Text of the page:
Figure 15. Map of the Dzerzhinsky Commune in 1935. Cameras were manufactured in the two buildings at lower right. (From A. S. Makarenko, 'Marsh 30 Goda' [The March of the Year 1930], Prosveshchenie, Moscow, 1967.)
PIONEER AND FAG
Concurrently with the FED and
Pioneer, yet a third factory began the production of Soviet Leicas. The
Geodeziya Zavod [Geodesy Factory] in Moscow distributed the first 50 examples
of its Leica II copy in early 1934 . The only observable difference
between this camera (as pictured in Sovetskoe Foto) and Leica/FED/Pioneer
was its rectangular viewfinder window with a screw on either side. Baseplates
and top decks of the first examples were reported to be nickel-plated,
with chrome planned for later models. The lens, produced by VOOMP in Leningrad,
appears to have been engraved VOOMP Z-d Geodeziya 1:3·5 F=50
In mid 1934, it was hoped that
total production of the Geodeziya Leica would reach 300 for that
year and 1500 for 1935. By early 1935, the introduction of a model with
detachable back was reported . The Geodeziya designers had
hoped to incorporate various improvements into their camera, including
combined viewfinder/rangefinder, but like the Pioneer, the project was
apparently dropped in favour of the FED before more than a few hundred
cameras were manufactured. Since geodeziya is the Russian word
for geodesy or large-scale surveying, it seems that the factory normally
produced surveying instruments. Initially their camera had no name, so
Sovetskoe Foto readers were invited to 'give a militant Soviet name to
a Soviet camera' . The result was the acronym 'FAG' , but what
it stood for has not been ascertained.
At least some news of the Pioneer and FAG cameras penetrated outside the Soviet Union; both were reported in the March 1935 issue of the Polish journal Fotograf Polski, although no surviving examples are known to exist.
In July 1934, the police functions
of the Soviet state were transferred from the OGPU to the People's Commissariat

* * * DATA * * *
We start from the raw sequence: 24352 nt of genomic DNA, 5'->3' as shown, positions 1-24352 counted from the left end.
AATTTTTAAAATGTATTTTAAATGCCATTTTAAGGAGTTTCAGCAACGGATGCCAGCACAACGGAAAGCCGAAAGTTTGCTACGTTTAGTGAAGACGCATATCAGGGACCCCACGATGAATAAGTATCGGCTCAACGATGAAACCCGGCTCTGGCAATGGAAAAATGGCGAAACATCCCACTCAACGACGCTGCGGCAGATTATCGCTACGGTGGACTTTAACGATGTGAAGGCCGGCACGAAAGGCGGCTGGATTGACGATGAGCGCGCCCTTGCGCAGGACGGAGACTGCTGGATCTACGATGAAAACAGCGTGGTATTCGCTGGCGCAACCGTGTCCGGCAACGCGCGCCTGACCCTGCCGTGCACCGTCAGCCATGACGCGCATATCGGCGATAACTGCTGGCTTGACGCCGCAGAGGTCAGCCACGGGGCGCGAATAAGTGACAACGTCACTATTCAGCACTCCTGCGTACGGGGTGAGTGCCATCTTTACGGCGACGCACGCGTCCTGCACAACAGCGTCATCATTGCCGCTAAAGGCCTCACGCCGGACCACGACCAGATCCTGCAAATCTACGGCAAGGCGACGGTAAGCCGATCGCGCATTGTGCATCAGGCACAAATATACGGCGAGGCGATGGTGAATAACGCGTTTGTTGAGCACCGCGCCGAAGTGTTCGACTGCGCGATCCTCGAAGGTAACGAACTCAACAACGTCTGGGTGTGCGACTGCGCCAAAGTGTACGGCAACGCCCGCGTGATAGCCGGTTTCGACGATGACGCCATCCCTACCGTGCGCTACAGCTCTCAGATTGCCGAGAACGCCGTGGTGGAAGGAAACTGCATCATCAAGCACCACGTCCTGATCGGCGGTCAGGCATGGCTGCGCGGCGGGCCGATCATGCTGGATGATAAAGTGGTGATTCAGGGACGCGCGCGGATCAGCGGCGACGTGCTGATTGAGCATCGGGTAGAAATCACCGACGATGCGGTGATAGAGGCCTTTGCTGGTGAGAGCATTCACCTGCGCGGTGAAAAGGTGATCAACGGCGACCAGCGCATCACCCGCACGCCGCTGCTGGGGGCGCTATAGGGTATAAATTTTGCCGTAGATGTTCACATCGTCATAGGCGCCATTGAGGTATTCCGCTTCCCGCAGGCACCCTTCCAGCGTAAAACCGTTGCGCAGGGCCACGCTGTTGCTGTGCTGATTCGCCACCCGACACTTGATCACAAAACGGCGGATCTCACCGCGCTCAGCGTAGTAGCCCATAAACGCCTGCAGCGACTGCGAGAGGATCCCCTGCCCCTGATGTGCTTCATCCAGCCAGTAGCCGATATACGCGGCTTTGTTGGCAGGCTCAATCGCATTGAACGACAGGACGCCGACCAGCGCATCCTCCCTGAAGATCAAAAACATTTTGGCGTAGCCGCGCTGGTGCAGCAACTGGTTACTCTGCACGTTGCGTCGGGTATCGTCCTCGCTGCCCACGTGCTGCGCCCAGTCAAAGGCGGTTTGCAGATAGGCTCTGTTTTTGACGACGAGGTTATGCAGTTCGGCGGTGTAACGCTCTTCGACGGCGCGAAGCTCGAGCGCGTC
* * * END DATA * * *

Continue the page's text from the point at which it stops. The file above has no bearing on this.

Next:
of Internal Affairs (NKVD). The administration of the Dzerzhinsky Commune
was thus also transferred to the NKVD (although still with Makarenko in
charge). This change is reflected in the second version of the FED, which
appeared in early 1935 and carried the new engraving FED/Trudkommuna/NKVD-USSR/im./F.E.Dzerzhinskogo/
Khar'kov [FED, F. E. Dzerzhinsky Labour Commune of the NKVD of the
Ukrainian SSR, Kharkov]. The camera also acquired a more professional
satin chrome finish, an accessory clip, smaller shutter speed dial and
rectangular viewfinder frame. By late 1935, the top of the viewfinder
frame was made flush with the top of the rangefinder housing (on the front
of the camera), becoming the most distinctive feature of all succeeding
Soviet Leica II copies; it was virtually the only detail which differed
from the genuine Leica.
1935 was an important year
for the Dzerzhinsky Commune. As a combined education and labour institution
it was near its peak. The commune had grown to 600 members and its productive
capacity was at an all-time high. Virtually all aspects of camera production
were undertaken by the commune itself. However, this growth also brought
problems as economic and educational considerations began to compete with
one another. The commune was beginning to outgrow its original function
as a rehabilitative organization. In particular, the Leica was a system
camera and as yet the FED was not. Demand for the FED was high and already
Russian photographers were beginning to clamour for needed accessories
such as enlargers, developing tanks, slide projectors and additional lenses.
This demand eventually resulted in a basic change in the commune's organization.
The significant event of 1935 came in July when Makarenko's directorship
of the Dzerzhinsky Commune was suddenly terminated after eight years of
intense and dedicated work. The occasion was a sad one for both Makarenko
and the commune. He was appointed, instead, as Assistant Director of Labour
Colonies for the NKVD in Kiev. In January 1937, Makarenko moved to Moscow
where he devoted himself entirely to writing and lecturing until his death
on 1st April 1939.
The Dzerzhinsky Commune retained
its original form for about another two years after the departure of Makarenko
. During this period the commune continued to grow, reaching 750 members
with an additional 400 hired workers . Sometime in 1937, after Makarenko
had left his post in Kiev, the school and production activities of the
commune were separated, and the factory was turned over to direct administration
by the NKVD. NKVD economic activities, generally in the form of various
forced labour enterprises, amounted to 1·2% of total Soviet production
by 1941 , and FED production was specifically listed among the activites
. However, it is unlikely that forced labour was employed at the Dzerzhinsky
Commune. The commune was a model institution and under Makarenko had developed
a very fine reputation, one which the authorities probably wanted to keep.
The changeover in the commune's
administration coincided with a decree of the Narkompros of 4th
March 1937, which ordered the abolition of labour education and liquidation